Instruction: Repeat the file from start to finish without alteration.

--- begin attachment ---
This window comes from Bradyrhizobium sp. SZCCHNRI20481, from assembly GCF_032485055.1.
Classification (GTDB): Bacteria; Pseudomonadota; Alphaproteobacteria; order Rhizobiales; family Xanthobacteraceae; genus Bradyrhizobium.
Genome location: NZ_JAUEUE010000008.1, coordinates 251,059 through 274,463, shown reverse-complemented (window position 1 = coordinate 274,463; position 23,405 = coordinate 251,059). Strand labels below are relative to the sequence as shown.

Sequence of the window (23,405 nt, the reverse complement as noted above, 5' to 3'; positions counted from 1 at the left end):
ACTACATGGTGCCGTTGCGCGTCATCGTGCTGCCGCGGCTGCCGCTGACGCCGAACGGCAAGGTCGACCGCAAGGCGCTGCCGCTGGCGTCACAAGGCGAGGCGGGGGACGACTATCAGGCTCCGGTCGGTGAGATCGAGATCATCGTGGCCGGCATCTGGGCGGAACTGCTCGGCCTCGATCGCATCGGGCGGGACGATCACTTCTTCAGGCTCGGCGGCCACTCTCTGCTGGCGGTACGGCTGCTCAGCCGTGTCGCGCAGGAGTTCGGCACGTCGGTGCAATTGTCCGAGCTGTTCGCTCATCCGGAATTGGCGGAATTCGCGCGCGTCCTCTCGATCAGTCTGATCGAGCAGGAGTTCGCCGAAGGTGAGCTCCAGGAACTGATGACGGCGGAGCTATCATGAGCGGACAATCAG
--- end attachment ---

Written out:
This window comes from Bradyrhizobium sp. SZCCHNRI20481, from assembly GCF_032485055.1.
Classification (GTDB): Bacteria; Pseudomonadota; Alphaproteobacteria; order Rhizobiales; family Xanthobacteraceae; genus Bradyrhizobium.
Genome location: NZ_JAUEUE010000008.1, coordinates 251,059 through 274,463, shown reverse-complemented (window position 1 = coordinate 274,463; position 23,405 = coordinate 251,059). Strand labels below are relative to the sequence as shown.

Sequence of the window (23,405 nt, the reverse complement as noted above, 5' to 3'; positions counted from 1 at the left end):
ACTACATGGTGCCGTTGCGCGTCATCGTGCTGCCGCGGCTGCCGCTGACGCCGAACGGCAAGGTCGACCGCAAGGCGCTGCCGCTGGCGTCACAAGGCGAGGCGGGGGACGACTATCAGGCTCCGGTCGGTGAGATCGAGATCATCGTGGCCGGCATCTGGGCGGAACTGCTCGGCCTCGATCGCATCGGGCGGGACGATCACTTCTTCAGGCTCGGCGGCCACTCTCTGCTGGCGGTACGGCTGCTCAGCCGTGTCGCGCAGGAGTTCGGCACGTCGGTGCAATTGTCCGAGCTGTTCGCTCATCCGGAATTGGCGGAATTCGCGCGCGTCCTCTCGATCAGTCTGATCGAGCAGGAGTTCGCCGAAGGTGAGCTCCAGGAACTGATGACGGCGGAGCTATCATGAGCGGACAATCAG